“Very good, but you are all so small. Maybe the people in the back can’t see. Could we scale this operation up a little bit please?”
Here the spongy guys jumped off the table, one by one like dominoes, except for the very last one, who was distracted. Another character had to come up and pull him down. (This was the beginning of our running gag featuring “the puppet who’s always last.”)
Then, one by one, like dominoes, my colourful ball-and-shirt cloth neutrals leapt into view, ready for action. Except for the last one, who climbed up last, struggling.
“Very good. Welcome to our stage. Now, puppets express themselves physically using their bodies. It has to be physical or else we won’t see it. Physical therefore visible. And a lot of this expression actually happens when they use their heads, because that’s where their brains are, and their eyes. So we learn something called Language of the Head don’t we?”
The puppets all nodded their heads, yes.
“And now we know everything we need to know about puppetry, right?”
The puppets all shook their heads, no.
“Well, we know a little bit more than we did before.”
Here the puppets sort of shrugged, tilting their heads in that “maybe so” move that I teach.
“For example, we know that puppets can use their bodies to express different emotions. Puppets can be …”
… and here we went down the line one by one and had the puppets strike the perfect pose …
“… hungry, sad, confused, surprised, worried, scared …”
Again, our last puppet on the end wasn’t paying attention and had to be nudged by the puppet standing next to him.
“… and absent-minded.”
Another laugh. Our running gag is working!
“We also know that puppets can interact with each other.”
Here the puppets traded different interactions: nods, bows, hugs, hand-shakes … except for the one on the end, who had to be nudged again.
“Now, we’d like to show you an extended example of live animation, something that includes everything we’ve learned. You’ll see stops, you’ll see language of the head and interactions, and you’ll also see some fully realized animation as one, sometimes two, and sometimes three manipulators team up on a single character. Here, then, is a little bit of everything …”
What we called “The Island Story” in class as we were cooking it up was a totally non-verbal and completely esoteric piece of puppet theatre that, as my friend Frank said afterward “made no sense, but it didn’t matter.” That was fine by us. It was only loosely a story. What it really was, was a showcase for puppets and puppeteers.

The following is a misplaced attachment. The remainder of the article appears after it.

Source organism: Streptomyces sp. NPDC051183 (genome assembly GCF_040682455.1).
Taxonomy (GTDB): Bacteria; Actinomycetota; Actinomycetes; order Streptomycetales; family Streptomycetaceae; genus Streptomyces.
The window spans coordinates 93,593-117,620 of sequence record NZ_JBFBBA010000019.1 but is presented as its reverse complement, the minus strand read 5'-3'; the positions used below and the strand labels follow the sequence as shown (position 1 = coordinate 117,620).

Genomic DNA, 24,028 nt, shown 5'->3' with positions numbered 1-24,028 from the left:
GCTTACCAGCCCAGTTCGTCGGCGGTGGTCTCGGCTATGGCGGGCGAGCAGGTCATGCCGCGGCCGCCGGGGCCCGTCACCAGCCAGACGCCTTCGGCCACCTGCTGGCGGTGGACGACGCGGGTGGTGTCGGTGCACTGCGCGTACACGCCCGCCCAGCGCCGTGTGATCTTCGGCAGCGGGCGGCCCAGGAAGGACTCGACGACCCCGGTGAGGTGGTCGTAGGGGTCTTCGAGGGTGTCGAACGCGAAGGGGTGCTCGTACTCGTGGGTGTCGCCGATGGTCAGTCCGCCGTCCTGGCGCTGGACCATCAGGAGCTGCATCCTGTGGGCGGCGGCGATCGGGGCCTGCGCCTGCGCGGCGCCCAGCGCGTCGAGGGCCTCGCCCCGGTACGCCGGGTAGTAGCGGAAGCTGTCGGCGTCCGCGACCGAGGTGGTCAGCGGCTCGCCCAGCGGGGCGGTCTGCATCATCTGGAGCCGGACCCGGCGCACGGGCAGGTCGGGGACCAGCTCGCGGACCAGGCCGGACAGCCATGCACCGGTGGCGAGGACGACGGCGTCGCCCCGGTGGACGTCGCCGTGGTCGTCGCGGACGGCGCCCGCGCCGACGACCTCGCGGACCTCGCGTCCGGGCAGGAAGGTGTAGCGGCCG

The only hint that we were on an island came from an ambient soundscape added at the last minute. It was lovely, and created an exotic atmosphere just as intended.
The story began with blue waves (one of my old sheets from home) lapping against the floor, and the rising of an ethereal, floating ocean goddess (one of the production student’s creations) who was ushering the waves. When at last the waves retreated, there was a boy (my unfinished homemade bun-raku dummy) who now lay, motionless and manipulator-less on the floor.
One by one the denizens of the island came to check out this lifeless form. A horse (my white cardboard Shaw prototype), two little children with cute shuffling dresses (more of the production student’s work), and then their dad (a production student creation with a beautiful head and live arms inside of a man’s shirt). This character emerged from behind our playing table, approached the boy, knelt, regarded him, lifted him gently from the floor, and placed him upon the table.
The boy then awoke, and stood up, in a beautiful display of full animation as three puppeteers teamed up to create realistic human motion: wake, roll over, stand up, feel woozy, look about, kneel down to look over the edge of the table.